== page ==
Airbnb’s Approach

Airbnb takes a markedly different approach. As it has courted users and raised money, the service has positioned itself as a bit of an outlaw, an industry disruptor challenging not only the entrenched hotel industry but even notions of people’s relation to property and how they live. “Travel is going to go away in the future,” Chesky said at a conference last fall. “People won’t travel, they will be mobile.”

New York officials have complained about how the service deals with them. Officials say conversations with them consist of Airbnb telling them to change the law to make their business model legal. Airbnb has refused to provide hosts with any destination-specific information about local laws or limit how many properties a user can list on the site, or limit what type of unit a user can list.

The ease with which both hosts can list their apartment or house and renters can book and pay for one has allowed Airbnb to grow with a speed that it could not if it researched the laws in the markets where it operates. Jezequel says “It’s seamless, they’ve done such a terrific job at making it easy for the user and I applaud that.”

HomeAway’s Shepherd, who helped guide his company through an IPO says, “What I think we’re witnessing with Airbnb is the result of the hype that’s necessary to drive the company’s valuation so the founders and early investors can keep more ownership of the company as they raise money.”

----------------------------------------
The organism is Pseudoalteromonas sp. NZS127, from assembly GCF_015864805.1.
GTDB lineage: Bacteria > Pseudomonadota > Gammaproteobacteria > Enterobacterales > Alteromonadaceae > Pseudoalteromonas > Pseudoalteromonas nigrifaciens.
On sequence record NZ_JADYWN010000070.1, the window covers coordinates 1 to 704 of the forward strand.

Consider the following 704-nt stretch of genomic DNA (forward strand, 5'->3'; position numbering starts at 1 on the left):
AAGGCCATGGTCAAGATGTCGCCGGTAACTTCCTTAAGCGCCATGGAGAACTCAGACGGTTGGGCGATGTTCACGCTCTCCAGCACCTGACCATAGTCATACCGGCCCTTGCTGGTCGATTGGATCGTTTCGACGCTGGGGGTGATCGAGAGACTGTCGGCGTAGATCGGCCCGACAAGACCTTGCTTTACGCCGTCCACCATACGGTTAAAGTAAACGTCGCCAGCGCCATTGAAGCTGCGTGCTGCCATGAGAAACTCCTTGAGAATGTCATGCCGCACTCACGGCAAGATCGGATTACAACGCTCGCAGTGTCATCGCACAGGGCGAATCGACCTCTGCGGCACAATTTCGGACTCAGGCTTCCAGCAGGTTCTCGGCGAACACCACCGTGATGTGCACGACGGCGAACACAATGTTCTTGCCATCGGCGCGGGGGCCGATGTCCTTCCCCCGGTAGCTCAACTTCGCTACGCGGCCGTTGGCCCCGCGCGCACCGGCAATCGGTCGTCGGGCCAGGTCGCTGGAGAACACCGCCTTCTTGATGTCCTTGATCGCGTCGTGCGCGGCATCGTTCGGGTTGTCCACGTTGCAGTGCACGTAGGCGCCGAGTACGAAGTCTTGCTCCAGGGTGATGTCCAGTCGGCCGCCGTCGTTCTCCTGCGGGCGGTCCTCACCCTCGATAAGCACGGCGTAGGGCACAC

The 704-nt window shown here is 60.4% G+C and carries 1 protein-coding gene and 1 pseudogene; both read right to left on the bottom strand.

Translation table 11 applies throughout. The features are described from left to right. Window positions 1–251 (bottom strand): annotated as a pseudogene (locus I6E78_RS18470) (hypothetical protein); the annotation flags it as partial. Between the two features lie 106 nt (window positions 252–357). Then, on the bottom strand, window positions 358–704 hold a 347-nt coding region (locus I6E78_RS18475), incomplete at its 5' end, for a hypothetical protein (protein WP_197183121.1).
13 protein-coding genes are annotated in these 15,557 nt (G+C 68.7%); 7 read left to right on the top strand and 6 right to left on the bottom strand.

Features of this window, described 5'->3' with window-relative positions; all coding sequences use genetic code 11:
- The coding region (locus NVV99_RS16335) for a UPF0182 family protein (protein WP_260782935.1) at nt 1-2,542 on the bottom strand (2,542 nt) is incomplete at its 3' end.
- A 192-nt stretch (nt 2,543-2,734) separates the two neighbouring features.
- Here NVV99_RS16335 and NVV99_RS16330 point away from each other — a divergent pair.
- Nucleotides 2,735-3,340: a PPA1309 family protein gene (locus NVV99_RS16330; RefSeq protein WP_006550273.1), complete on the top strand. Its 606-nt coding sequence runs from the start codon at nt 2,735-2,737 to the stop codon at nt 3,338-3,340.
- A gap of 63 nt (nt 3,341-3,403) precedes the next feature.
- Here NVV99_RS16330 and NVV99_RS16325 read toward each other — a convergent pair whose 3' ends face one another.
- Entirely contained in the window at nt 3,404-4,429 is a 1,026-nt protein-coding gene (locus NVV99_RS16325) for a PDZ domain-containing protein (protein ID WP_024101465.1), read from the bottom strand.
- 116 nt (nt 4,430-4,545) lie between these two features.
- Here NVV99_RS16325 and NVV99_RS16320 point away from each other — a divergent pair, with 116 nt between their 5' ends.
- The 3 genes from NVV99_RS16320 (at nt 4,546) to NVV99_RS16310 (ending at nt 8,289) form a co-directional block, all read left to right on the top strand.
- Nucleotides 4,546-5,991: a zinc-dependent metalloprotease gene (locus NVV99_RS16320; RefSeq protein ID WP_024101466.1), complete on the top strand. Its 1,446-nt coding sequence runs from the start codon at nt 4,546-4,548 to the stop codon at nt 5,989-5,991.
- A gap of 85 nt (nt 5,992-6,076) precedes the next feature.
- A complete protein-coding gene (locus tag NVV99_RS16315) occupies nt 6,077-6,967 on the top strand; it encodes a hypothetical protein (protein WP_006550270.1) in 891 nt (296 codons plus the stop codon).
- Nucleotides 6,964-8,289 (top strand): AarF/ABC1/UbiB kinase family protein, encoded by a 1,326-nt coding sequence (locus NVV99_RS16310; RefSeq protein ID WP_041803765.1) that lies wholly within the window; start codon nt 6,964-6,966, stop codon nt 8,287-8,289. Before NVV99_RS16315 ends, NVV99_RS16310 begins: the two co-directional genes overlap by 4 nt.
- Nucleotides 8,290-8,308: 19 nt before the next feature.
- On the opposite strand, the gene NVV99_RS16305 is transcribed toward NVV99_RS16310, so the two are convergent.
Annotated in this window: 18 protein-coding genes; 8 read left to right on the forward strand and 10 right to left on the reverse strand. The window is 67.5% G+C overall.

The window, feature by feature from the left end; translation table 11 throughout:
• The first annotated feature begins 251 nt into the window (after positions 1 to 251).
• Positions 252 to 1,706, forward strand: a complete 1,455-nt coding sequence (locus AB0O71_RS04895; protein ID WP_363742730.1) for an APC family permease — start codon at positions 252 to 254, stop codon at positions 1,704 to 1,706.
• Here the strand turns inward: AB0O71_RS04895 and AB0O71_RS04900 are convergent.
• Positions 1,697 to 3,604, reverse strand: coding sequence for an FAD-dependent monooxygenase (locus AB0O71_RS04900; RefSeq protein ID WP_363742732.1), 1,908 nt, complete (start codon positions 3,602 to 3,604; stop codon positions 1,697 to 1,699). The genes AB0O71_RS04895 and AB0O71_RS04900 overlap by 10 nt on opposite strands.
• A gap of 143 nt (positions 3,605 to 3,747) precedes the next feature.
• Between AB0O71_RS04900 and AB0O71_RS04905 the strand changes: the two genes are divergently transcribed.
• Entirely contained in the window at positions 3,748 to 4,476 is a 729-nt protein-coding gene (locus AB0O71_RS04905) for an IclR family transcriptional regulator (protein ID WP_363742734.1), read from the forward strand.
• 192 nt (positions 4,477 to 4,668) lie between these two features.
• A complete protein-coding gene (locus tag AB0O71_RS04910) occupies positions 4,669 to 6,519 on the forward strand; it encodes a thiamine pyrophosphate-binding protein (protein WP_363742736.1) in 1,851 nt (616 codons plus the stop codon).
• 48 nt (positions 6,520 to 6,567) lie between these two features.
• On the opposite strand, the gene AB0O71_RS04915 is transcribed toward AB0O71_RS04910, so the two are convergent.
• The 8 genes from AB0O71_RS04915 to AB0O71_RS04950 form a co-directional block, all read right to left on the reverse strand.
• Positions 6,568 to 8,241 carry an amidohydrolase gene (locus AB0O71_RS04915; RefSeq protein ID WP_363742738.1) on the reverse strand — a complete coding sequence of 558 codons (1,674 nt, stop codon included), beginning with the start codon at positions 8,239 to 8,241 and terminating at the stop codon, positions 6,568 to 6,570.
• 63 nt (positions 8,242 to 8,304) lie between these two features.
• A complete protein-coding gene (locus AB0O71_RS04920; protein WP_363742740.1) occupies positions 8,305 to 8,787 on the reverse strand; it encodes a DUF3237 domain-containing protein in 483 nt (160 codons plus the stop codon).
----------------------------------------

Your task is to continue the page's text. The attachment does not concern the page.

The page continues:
Top Down Vs. Bottom Up

HomeAway says that the solution to Airbnb and others’ challenges are sensible laws that allow rentals and are easy for hosts to understand and comply with.

“I think it’s naïve to think that you can legislate people out of renting their apartments,” says Shepherd. “You can’t ban them from doing something that’s economically viable for them when the Internet has made it so easy for them to find renters.”

HomeAway approaches the situation by giving local residents information to advocate for rentals. It partnered with Airbnb and FlipKey on the Short Term Rental Advocacy Center, which tells people effective methods for lobbying local and state officials. But it doesn’t believe the lobbying is HomeAway’s responsibility.

“At HomeAway, we believe the people who should be working with City Hall are New Yorkers,” says Shepherd. “It should be locals creating good legislation that supports the city they love. The citizens should come up with the legislation and ordinance that make sense to them.”

Editor’s Note: In an earlier version of this story, we quoted Shepherd as saying that HomeAway had not received a letter from the Attorney General’s office. They did. According to a corrected statement from the company, after receiving the request “We did respond exactly like I said—with a respectful decline and offer to help, just like we do several times per year.” They have not been subpoenaed. 

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Tags: airbnb, government, homeaway, lawsuits, nyc, sharing, vacation rentals